|Mike McQueary (red hair) alongside Joe Paterno.|
Part of me can't help but feel sorry for McQueary who seems to be increasingly swirling alone at the center of the Penn State sex abuse scandal. His life has been utterly derailed, and it's likely that his conscience was forever scarred from the moment he left that shower room, all because he was in the wrong place at the wrong time. Or more correctly, all because of what he didn't do when he found himself in the wrong place at the wrong time.
As far as what happens next, I'm torn. Mike McQueary did not sexually abuse kids; he witnessed the molestation of a young boy by a 58 year-old man. Mike McQueary didn't commit the horrific act, nor did he even choose the circumstances of its discovery. In the face of an unimaginably hellish moment, Mike McQueary didn't do the right thing, but he did do something. Still, I can't get past the fact that he was there. And he didn't stop it.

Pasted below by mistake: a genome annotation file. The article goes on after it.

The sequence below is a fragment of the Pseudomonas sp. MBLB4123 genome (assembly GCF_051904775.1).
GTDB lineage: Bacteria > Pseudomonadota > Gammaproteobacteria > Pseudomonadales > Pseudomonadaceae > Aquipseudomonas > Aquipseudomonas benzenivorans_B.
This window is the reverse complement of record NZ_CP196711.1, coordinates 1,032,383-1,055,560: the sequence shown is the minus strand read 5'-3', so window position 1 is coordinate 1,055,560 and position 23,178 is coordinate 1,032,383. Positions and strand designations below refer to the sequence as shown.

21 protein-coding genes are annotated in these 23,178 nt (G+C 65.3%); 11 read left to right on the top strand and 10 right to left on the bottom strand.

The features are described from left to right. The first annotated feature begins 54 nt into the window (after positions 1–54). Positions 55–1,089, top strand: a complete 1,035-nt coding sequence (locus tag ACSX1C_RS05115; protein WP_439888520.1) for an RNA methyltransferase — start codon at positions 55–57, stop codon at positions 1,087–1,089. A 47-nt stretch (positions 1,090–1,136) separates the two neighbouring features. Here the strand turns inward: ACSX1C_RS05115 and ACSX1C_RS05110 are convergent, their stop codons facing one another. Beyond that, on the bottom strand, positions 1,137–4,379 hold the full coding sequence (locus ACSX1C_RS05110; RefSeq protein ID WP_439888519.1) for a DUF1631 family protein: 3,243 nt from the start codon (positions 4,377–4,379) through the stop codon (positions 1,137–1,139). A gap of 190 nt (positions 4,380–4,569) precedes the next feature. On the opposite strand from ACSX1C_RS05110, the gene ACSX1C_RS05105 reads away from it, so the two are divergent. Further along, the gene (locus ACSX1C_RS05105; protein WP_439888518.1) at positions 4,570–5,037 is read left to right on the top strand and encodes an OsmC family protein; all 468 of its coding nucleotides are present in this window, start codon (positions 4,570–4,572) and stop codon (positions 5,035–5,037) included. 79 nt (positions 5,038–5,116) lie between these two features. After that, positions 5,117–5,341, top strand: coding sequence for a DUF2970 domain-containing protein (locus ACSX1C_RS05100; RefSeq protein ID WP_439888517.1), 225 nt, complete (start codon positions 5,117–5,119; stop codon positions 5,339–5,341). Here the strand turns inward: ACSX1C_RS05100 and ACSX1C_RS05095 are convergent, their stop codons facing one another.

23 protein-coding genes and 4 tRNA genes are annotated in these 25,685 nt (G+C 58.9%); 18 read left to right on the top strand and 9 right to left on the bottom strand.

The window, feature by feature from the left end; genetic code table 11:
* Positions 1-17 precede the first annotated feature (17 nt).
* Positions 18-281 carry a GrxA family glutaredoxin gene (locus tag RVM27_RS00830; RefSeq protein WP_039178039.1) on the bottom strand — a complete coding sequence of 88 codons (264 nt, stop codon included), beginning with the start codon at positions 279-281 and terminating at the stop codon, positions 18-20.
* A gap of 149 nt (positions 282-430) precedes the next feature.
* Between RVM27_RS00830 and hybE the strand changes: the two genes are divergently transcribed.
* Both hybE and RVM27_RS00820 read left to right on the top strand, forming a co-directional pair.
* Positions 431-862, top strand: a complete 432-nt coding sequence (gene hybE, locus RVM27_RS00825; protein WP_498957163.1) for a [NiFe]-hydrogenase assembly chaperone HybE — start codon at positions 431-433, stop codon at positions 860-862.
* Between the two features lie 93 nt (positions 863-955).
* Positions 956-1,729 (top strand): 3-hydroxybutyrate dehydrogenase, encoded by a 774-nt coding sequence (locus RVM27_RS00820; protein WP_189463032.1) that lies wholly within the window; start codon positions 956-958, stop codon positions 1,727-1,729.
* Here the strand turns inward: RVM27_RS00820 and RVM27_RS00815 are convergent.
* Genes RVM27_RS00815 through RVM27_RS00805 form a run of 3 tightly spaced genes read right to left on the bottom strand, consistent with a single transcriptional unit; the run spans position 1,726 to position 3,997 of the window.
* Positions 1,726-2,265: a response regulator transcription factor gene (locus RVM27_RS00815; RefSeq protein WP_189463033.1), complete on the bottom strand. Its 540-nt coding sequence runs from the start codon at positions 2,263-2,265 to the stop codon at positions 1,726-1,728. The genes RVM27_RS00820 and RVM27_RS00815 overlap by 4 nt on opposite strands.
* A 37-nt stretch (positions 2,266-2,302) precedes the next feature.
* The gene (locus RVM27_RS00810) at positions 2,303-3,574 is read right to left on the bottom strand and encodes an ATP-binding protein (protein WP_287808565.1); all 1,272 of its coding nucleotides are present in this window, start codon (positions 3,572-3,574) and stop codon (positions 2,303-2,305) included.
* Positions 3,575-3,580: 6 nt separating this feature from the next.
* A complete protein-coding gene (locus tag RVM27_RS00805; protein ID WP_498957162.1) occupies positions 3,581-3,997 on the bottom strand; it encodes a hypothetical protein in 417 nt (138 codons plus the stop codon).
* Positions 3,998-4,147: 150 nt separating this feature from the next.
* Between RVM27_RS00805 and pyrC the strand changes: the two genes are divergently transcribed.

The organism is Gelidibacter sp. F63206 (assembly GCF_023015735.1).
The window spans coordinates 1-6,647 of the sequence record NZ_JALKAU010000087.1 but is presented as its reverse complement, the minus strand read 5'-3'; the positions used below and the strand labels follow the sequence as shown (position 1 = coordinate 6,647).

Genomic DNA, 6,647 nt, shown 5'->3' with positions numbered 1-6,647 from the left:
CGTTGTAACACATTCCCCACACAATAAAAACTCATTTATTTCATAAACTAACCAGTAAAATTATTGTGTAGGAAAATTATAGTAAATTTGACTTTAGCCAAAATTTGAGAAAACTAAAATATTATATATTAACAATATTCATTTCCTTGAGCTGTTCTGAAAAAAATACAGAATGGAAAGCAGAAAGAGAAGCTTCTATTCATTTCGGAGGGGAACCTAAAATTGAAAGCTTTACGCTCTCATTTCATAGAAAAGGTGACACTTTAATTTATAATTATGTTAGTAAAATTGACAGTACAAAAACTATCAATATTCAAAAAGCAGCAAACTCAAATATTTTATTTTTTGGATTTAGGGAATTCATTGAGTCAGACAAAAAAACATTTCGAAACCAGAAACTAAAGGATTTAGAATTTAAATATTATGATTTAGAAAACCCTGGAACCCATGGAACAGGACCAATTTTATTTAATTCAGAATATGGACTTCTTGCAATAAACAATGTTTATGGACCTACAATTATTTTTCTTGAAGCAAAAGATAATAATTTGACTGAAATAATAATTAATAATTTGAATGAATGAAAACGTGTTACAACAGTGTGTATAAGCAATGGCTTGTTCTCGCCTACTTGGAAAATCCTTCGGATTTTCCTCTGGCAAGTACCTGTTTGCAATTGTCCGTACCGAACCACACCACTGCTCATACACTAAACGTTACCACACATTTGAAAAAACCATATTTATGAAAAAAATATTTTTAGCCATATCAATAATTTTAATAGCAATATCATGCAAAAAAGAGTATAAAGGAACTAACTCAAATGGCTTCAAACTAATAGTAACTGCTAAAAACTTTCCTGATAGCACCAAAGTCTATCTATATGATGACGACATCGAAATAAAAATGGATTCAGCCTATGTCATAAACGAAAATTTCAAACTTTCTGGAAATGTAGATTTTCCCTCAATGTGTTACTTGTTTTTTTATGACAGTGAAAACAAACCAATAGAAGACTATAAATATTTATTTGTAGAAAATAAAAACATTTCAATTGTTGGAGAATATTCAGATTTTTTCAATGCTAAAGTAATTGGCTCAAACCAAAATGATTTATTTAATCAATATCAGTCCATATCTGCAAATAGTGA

In his Slate magazine article about McQueary, Josh Levin has perhaps best captured the feelings of so many of us. "In the end, it's possible to comprehend Mike McQueary's actions, but it is impossible to rationalize them."
McQueary's long-term future at Penn State has not yet been announced, and there are reasonable arguments to be made in favor of not punishing the original whistleblower, beyond the likely internal anguish and awful public rebuke he is suffering now. Though he had the opportunity to unlock an escape hatch out of this nightmare, a luxury that was certainly not afforded to the boys who were so brutally molested, Mike McQueary is in some way a secondary victim of the awful crimes committed by Jerry Sandusky. Whatever is decided by the university or by McQueary himself, the road ahead will no doubt be long and difficult for him.